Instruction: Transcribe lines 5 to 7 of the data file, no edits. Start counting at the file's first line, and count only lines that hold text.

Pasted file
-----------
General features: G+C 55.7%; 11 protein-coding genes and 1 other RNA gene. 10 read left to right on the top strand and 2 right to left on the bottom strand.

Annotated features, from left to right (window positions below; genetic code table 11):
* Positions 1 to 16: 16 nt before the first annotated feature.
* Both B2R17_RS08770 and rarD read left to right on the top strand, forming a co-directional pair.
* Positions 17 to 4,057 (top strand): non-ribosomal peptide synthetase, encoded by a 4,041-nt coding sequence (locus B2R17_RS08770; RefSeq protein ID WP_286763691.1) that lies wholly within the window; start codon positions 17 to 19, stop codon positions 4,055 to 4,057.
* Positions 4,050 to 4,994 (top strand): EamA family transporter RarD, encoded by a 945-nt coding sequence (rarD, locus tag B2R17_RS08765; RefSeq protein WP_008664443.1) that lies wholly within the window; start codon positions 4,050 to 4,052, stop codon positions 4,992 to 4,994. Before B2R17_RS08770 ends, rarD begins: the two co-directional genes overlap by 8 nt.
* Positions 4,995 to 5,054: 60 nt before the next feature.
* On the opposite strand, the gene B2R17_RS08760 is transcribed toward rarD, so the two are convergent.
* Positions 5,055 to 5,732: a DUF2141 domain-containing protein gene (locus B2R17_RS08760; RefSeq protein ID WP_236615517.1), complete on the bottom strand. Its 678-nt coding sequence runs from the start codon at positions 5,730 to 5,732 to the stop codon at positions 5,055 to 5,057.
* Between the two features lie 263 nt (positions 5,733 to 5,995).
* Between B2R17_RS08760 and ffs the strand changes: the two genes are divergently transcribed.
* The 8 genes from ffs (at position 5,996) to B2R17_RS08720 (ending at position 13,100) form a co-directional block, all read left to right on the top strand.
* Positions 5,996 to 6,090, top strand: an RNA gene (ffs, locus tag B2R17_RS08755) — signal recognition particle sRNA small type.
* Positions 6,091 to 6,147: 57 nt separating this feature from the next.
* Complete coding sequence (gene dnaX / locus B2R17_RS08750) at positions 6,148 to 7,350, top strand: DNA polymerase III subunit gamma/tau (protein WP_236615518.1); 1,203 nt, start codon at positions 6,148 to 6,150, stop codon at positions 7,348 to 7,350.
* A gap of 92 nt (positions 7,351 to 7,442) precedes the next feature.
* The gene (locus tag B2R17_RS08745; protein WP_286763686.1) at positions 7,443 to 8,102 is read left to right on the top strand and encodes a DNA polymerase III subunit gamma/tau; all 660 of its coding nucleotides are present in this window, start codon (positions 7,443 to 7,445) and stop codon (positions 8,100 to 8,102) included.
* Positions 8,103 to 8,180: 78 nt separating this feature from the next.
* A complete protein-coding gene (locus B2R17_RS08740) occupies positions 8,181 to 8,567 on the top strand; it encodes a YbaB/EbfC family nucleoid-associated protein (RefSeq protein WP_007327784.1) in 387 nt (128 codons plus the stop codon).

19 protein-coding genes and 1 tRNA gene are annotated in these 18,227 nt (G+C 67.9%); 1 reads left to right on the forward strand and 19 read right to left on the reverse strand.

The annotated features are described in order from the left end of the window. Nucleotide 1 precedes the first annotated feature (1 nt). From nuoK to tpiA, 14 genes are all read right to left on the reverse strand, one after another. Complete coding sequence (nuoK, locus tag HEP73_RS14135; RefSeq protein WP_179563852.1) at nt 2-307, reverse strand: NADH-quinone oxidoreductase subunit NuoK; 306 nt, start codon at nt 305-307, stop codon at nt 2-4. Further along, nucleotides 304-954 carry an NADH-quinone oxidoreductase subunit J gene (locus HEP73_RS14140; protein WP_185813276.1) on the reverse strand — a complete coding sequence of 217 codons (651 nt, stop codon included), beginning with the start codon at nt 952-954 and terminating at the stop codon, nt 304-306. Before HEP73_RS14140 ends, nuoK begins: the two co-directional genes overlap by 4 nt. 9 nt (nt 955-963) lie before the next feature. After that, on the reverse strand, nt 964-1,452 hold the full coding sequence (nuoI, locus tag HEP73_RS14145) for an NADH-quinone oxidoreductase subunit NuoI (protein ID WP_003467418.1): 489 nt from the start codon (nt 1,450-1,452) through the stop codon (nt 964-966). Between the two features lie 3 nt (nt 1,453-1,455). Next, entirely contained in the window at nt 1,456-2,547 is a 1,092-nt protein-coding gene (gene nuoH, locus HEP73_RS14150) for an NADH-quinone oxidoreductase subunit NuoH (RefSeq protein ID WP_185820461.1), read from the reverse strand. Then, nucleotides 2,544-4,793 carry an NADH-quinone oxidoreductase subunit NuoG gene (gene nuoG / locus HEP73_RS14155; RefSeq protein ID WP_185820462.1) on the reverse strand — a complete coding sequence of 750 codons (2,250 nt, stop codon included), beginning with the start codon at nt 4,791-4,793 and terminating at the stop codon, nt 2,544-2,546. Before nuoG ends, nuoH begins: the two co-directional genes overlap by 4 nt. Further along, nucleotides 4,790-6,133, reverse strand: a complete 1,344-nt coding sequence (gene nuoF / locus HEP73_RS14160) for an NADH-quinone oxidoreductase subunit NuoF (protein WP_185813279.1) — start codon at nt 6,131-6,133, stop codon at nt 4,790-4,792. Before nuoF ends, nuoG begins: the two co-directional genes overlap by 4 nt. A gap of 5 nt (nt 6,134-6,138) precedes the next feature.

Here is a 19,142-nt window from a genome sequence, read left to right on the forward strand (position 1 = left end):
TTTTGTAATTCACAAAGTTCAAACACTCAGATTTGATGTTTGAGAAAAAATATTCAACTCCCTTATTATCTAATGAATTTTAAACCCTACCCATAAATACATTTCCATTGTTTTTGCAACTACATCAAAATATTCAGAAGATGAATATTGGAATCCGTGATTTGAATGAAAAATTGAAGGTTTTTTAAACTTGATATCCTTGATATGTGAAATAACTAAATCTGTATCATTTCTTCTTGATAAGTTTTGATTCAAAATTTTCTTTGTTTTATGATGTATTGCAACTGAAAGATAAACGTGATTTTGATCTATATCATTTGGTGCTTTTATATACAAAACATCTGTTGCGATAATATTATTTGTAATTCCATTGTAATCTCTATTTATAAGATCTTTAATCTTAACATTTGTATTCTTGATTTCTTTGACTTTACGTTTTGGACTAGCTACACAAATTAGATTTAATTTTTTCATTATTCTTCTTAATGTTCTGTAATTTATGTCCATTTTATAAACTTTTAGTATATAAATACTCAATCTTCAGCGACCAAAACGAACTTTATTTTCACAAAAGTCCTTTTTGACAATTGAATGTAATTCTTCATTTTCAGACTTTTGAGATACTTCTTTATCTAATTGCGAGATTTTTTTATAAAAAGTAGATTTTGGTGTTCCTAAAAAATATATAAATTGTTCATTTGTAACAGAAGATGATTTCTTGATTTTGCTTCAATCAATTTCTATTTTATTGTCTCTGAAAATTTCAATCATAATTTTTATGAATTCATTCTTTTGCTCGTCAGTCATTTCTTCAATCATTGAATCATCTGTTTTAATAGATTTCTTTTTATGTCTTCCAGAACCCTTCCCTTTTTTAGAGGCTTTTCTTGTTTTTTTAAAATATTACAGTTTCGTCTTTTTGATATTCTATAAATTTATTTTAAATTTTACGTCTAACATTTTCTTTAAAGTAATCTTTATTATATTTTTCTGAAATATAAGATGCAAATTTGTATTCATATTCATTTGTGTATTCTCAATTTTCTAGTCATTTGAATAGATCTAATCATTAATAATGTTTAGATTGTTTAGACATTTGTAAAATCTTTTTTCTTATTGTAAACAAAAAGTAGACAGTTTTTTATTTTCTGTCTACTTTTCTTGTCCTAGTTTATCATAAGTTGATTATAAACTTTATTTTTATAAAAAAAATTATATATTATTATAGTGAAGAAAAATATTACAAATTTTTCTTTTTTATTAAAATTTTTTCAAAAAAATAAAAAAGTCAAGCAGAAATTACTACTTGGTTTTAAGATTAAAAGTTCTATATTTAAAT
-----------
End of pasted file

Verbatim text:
* Positions 17 to 4,057 (top strand): non-ribosomal peptide synthetase, encoded by a 4,041-nt coding sequence (locus B2R17_RS08770; RefSeq protein ID WP_286763691.1) that lies wholly within the window; start codon positions 17 to 19, stop codon positions 4,055 to 4,057.
* Positions 4,050 to 4,994 (top strand): EamA family transporter RarD, encoded by a 945-nt coding sequence (rarD, locus tag B2R17_RS08765; RefSeq protein WP_008664443.1) that lies wholly within the window; start codon positions 4,050 to 4,052, stop codon positions 4,992 to 4,994. Before B2R17_RS08770 ends, rarD begins: the two co-directional genes overlap by 8 nt.
* Positions 4,995 to 5,054: 60 nt before the next feature.